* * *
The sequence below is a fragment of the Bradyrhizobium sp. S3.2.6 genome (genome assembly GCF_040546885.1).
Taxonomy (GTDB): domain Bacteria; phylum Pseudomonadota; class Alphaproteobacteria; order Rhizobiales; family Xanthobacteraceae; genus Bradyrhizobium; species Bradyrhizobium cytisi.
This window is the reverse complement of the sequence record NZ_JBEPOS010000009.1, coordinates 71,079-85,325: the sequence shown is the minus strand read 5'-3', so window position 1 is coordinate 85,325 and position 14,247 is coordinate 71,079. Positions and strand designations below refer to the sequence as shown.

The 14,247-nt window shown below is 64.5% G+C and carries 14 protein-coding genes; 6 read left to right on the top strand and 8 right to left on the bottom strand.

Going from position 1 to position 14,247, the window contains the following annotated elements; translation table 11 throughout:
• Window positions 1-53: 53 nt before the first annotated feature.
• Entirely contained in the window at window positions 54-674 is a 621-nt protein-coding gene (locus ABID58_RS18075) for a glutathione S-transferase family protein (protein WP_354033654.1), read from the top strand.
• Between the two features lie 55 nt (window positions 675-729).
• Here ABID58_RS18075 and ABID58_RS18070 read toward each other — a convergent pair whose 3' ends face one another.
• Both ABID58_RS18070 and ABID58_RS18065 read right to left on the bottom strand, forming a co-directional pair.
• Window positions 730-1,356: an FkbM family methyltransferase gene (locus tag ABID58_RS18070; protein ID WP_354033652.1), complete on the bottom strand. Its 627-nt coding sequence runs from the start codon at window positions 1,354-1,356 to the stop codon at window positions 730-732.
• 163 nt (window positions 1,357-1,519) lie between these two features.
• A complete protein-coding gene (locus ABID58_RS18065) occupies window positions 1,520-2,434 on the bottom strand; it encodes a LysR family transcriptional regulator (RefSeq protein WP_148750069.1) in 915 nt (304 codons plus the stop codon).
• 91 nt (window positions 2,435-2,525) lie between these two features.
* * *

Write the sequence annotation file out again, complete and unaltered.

The sequence below is a fragment of the Bradyrhizobium sp. S3.2.6 genome (genome assembly GCF_040546885.1).
Taxonomy (GTDB): domain Bacteria; phylum Pseudomonadota; class Alphaproteobacteria; order Rhizobiales; family Xanthobacteraceae; genus Bradyrhizobium; species Bradyrhizobium cytisi.
This window is the reverse complement of the sequence record NZ_JBEPOS010000009.1, coordinates 71,079-85,325: the sequence shown is the minus strand read 5'-3', so window position 1 is coordinate 85,325 and position 14,247 is coordinate 71,079. Positions and strand designations below refer to the sequence as shown.

The 14,247-nt window shown below is 64.5% G+C and carries 14 protein-coding genes; 6 read left to right on the top strand and 8 right to left on the bottom strand.

Going from position 1 to position 14,247, the window contains the following annotated elements; translation table 11 throughout:
• Window positions 1-53: 53 nt before the first annotated feature.
• Entirely contained in the window at window positions 54-674 is a 621-nt protein-coding gene (locus ABID58_RS18075) for a glutathione S-transferase family protein (protein WP_354033654.1), read from the top strand.
• Between the two features lie 55 nt (window positions 675-729).
• Here ABID58_RS18075 and ABID58_RS18070 read toward each other — a convergent pair whose 3' ends face one another.
• Both ABID58_RS18070 and ABID58_RS18065 read right to left on the bottom strand, forming a co-directional pair.
• Window positions 730-1,356: an FkbM family methyltransferase gene (locus tag ABID58_RS18070; protein ID WP_354033652.1), complete on the bottom strand. Its 627-nt coding sequence runs from the start codon at window positions 1,354-1,356 to the stop codon at window positions 730-732.
• 163 nt (window positions 1,357-1,519) lie between these two features.
• A complete protein-coding gene (locus ABID58_RS18065) occupies window positions 1,520-2,434 on the bottom strand; it encodes a LysR family transcriptional regulator (RefSeq protein WP_148750069.1) in 915 nt (304 codons plus the stop codon).
• 91 nt (window positions 2,435-2,525) lie between these two features.